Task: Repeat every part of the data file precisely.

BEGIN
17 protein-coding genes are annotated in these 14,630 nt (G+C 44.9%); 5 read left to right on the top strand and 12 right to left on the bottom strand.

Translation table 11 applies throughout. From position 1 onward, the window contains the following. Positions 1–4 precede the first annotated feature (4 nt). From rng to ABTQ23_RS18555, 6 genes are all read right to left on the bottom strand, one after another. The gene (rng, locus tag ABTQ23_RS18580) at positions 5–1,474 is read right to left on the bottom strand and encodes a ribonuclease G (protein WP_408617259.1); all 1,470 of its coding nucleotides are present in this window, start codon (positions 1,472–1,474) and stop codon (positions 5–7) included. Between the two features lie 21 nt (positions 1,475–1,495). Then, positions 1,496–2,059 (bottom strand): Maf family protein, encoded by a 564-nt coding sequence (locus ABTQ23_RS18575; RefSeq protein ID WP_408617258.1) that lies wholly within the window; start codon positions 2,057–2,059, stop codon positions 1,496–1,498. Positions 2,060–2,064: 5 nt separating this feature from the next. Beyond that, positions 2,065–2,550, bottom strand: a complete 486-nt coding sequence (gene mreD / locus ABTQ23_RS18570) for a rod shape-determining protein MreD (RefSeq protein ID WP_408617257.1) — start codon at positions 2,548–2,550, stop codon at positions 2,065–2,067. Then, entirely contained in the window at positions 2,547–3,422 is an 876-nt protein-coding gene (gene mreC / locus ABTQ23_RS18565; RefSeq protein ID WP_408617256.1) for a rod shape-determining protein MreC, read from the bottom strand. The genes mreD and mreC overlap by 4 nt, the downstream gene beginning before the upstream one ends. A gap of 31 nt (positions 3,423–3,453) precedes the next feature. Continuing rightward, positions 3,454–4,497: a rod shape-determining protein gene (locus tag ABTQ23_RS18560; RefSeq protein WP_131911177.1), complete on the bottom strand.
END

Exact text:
17 protein-coding genes are annotated in these 14,630 nt (G+C 44.9%); 5 read left to right on the top strand and 12 right to left on the bottom strand.

Translation table 11 applies throughout. From position 1 onward, the window contains the following. Positions 1–4 precede the first annotated feature (4 nt). From rng to ABTQ23_RS18555, 6 genes are all read right to left on the bottom strand, one after another. The gene (rng, locus tag ABTQ23_RS18580) at positions 5–1,474 is read right to left on the bottom strand and encodes a ribonuclease G (protein WP_408617259.1); all 1,470 of its coding nucleotides are present in this window, start codon (positions 1,472–1,474) and stop codon (positions 5–7) included. Between the two features lie 21 nt (positions 1,475–1,495). Then, positions 1,496–2,059 (bottom strand): Maf family protein, encoded by a 564-nt coding sequence (locus ABTQ23_RS18575; RefSeq protein ID WP_408617258.1) that lies wholly within the window; start codon positions 2,057–2,059, stop codon positions 1,496–1,498. Positions 2,060–2,064: 5 nt separating this feature from the next. Beyond that, positions 2,065–2,550, bottom strand: a complete 486-nt coding sequence (gene mreD / locus ABTQ23_RS18570) for a rod shape-determining protein MreD (RefSeq protein ID WP_408617257.1) — start codon at positions 2,548–2,550, stop codon at positions 2,065–2,067. Then, entirely contained in the window at positions 2,547–3,422 is an 876-nt protein-coding gene (gene mreC / locus ABTQ23_RS18565; RefSeq protein ID WP_408617256.1) for a rod shape-determining protein MreC, read from the bottom strand. The genes mreD and mreC overlap by 4 nt, the downstream gene beginning before the upstream one ends. A gap of 31 nt (positions 3,423–3,453) precedes the next feature. Continuing rightward, positions 3,454–4,497: a rod shape-determining protein gene (locus tag ABTQ23_RS18560; RefSeq protein WP_131911177.1), complete on the bottom strand.